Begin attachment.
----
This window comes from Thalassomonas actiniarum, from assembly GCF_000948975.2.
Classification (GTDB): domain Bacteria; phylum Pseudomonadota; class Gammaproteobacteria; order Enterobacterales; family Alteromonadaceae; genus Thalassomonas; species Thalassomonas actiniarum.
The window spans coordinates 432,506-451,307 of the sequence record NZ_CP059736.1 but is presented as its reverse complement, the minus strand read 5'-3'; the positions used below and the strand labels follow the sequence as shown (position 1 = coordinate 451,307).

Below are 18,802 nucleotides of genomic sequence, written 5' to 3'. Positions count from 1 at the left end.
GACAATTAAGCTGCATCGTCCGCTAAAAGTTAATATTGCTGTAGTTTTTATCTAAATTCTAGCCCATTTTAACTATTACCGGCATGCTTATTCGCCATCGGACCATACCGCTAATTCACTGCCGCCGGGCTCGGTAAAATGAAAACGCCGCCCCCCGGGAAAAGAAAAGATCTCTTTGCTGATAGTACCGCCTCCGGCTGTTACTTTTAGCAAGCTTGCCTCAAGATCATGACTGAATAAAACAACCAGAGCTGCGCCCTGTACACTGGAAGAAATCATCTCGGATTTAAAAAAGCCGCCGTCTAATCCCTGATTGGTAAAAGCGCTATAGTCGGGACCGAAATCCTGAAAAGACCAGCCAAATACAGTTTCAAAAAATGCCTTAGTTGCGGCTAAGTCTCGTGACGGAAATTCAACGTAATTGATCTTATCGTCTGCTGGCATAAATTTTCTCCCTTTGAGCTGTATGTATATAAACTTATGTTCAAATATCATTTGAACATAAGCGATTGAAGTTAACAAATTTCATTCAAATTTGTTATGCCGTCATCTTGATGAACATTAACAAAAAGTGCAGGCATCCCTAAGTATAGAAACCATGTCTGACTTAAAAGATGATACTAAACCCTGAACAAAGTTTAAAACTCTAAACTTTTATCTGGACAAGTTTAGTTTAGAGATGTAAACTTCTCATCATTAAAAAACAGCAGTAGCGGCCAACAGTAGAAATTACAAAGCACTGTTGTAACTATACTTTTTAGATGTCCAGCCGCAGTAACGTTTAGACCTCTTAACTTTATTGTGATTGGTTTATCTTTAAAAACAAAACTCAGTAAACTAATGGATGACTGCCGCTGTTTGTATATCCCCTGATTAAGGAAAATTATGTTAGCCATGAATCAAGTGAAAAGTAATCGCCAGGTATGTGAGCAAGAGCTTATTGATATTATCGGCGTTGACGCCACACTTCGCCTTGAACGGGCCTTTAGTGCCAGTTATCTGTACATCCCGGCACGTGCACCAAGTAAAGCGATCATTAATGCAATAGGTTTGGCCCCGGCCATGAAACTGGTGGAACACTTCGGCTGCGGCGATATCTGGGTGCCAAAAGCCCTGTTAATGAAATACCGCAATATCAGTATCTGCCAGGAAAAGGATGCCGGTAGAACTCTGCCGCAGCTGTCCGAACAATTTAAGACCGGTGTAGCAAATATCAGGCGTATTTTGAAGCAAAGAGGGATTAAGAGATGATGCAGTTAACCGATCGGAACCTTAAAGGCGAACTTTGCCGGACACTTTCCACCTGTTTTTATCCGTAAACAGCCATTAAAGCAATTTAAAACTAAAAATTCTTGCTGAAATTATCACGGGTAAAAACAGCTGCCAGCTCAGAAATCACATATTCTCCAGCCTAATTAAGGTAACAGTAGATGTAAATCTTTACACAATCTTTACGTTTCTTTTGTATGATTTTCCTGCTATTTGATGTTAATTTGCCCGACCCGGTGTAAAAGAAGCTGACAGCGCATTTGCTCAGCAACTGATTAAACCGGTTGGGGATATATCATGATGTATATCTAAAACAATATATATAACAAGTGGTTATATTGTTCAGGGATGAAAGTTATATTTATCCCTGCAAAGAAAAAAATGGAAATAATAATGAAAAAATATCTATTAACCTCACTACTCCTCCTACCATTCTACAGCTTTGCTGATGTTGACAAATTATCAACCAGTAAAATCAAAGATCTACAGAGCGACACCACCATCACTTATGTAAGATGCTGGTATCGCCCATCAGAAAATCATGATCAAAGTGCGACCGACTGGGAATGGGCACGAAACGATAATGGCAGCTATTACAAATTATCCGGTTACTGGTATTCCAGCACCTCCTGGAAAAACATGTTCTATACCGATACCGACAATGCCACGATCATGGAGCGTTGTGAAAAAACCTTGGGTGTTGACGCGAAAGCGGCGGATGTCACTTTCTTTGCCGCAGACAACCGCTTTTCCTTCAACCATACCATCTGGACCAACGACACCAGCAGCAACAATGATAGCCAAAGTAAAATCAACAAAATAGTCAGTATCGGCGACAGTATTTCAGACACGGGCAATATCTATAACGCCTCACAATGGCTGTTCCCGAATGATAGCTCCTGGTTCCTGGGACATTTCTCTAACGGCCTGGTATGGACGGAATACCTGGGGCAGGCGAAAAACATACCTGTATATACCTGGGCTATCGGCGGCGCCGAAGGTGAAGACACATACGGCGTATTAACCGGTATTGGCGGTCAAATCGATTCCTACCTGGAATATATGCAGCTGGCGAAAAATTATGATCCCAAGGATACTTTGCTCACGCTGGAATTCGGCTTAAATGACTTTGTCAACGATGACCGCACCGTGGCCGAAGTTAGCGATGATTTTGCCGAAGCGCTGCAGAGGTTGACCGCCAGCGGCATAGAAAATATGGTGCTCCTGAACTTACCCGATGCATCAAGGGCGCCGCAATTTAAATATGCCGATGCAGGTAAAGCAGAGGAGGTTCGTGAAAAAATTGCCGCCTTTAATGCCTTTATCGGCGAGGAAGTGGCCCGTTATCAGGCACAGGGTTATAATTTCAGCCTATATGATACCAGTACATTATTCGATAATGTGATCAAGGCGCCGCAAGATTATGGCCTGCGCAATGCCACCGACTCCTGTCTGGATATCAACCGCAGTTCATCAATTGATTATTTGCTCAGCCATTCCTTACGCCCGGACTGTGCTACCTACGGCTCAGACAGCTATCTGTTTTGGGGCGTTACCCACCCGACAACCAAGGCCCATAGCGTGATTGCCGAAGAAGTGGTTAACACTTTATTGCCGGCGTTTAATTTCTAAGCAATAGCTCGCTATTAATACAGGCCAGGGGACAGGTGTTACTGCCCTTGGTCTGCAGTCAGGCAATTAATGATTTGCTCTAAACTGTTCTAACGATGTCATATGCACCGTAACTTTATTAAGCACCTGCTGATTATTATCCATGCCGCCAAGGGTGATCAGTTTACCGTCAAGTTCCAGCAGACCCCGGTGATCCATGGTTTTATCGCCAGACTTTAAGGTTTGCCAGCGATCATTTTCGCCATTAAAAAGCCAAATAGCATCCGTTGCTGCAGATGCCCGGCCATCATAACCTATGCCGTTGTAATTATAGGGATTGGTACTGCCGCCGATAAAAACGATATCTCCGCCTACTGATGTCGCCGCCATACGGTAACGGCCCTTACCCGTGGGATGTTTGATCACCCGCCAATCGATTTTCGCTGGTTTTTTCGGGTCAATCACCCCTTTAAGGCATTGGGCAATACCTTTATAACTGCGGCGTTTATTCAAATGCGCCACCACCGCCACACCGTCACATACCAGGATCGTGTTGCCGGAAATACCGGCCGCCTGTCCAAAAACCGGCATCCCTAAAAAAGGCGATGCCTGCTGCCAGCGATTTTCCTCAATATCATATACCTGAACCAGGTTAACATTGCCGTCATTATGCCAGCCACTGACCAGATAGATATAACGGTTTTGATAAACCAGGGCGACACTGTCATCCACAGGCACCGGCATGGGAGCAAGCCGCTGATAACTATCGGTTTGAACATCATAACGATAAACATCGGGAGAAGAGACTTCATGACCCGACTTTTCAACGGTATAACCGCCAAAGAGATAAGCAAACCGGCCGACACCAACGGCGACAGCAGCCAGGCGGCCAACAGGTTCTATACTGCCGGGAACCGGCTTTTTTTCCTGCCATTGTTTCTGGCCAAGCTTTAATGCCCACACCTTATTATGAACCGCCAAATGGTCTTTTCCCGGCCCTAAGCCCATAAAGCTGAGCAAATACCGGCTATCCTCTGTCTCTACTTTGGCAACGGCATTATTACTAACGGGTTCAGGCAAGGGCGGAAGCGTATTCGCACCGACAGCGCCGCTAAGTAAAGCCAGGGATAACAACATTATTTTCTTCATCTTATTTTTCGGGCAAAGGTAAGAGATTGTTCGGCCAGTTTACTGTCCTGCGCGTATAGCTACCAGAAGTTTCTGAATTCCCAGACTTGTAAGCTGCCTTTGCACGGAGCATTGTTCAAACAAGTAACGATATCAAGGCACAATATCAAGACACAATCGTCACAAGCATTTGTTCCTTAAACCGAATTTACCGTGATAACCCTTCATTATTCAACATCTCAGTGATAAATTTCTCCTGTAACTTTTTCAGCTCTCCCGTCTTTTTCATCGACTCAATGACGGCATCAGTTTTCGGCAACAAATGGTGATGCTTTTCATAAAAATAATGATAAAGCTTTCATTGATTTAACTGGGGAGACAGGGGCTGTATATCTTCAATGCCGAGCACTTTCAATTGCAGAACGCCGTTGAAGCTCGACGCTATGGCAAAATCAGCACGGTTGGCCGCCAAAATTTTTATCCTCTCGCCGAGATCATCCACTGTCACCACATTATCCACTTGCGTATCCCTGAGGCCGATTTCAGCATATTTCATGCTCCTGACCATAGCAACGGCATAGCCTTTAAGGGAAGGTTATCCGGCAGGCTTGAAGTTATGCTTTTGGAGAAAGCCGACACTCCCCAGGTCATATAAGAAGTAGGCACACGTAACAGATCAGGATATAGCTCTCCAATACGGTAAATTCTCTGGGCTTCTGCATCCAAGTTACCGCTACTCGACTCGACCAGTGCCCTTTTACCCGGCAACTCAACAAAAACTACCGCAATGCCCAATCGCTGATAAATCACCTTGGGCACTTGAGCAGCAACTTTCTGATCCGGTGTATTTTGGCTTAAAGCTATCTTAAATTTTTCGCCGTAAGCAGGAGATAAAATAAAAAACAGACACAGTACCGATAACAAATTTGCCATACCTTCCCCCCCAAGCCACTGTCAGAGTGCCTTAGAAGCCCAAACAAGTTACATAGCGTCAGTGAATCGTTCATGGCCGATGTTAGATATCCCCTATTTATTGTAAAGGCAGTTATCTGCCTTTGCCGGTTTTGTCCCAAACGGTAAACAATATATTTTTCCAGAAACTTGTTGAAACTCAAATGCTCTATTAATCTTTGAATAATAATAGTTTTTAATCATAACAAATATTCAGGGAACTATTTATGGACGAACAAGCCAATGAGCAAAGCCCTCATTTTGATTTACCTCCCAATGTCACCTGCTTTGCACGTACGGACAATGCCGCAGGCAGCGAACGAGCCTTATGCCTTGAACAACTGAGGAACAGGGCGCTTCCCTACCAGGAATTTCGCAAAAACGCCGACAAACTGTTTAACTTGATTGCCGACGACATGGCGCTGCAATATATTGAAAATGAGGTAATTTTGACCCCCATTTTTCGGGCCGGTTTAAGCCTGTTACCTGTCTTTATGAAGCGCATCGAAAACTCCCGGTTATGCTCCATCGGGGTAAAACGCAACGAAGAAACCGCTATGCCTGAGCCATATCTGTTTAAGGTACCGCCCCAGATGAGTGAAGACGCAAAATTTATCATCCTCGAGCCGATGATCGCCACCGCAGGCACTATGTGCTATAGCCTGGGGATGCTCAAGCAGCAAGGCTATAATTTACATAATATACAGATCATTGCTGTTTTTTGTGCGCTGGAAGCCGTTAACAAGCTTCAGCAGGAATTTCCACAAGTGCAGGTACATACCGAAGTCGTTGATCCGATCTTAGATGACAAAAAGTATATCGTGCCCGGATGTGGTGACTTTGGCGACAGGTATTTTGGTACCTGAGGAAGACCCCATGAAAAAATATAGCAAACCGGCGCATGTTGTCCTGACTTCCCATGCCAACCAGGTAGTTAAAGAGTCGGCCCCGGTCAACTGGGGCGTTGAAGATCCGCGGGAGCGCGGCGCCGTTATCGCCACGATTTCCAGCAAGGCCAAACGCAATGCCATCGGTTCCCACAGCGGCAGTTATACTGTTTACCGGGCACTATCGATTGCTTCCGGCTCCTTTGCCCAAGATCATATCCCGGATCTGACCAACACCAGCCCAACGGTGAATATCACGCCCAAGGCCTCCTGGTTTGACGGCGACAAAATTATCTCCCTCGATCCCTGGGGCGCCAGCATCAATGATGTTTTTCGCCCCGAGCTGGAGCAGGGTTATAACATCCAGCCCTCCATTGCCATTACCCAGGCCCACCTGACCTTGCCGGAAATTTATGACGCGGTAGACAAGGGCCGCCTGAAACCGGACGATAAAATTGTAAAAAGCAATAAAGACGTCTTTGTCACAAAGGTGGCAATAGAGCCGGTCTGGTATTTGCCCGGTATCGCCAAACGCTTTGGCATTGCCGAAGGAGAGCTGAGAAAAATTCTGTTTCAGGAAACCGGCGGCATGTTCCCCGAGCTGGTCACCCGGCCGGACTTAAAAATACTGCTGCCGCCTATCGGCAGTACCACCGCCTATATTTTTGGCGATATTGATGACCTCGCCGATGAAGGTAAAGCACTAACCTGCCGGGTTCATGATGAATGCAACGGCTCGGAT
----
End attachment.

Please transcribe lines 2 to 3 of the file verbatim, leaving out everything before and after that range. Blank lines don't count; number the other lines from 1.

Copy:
Classification (GTDB): domain Bacteria; phylum Pseudomonadota; class Gammaproteobacteria; order Enterobacterales; family Alteromonadaceae; genus Thalassomonas; species Thalassomonas actiniarum.
The window spans coordinates 432,506-451,307 of the sequence record NZ_CP059736.1 but is presented as its reverse complement, the minus strand read 5'-3'; the positions used below and the strand labels follow the sequence as shown (position 1 = coordinate 451,307).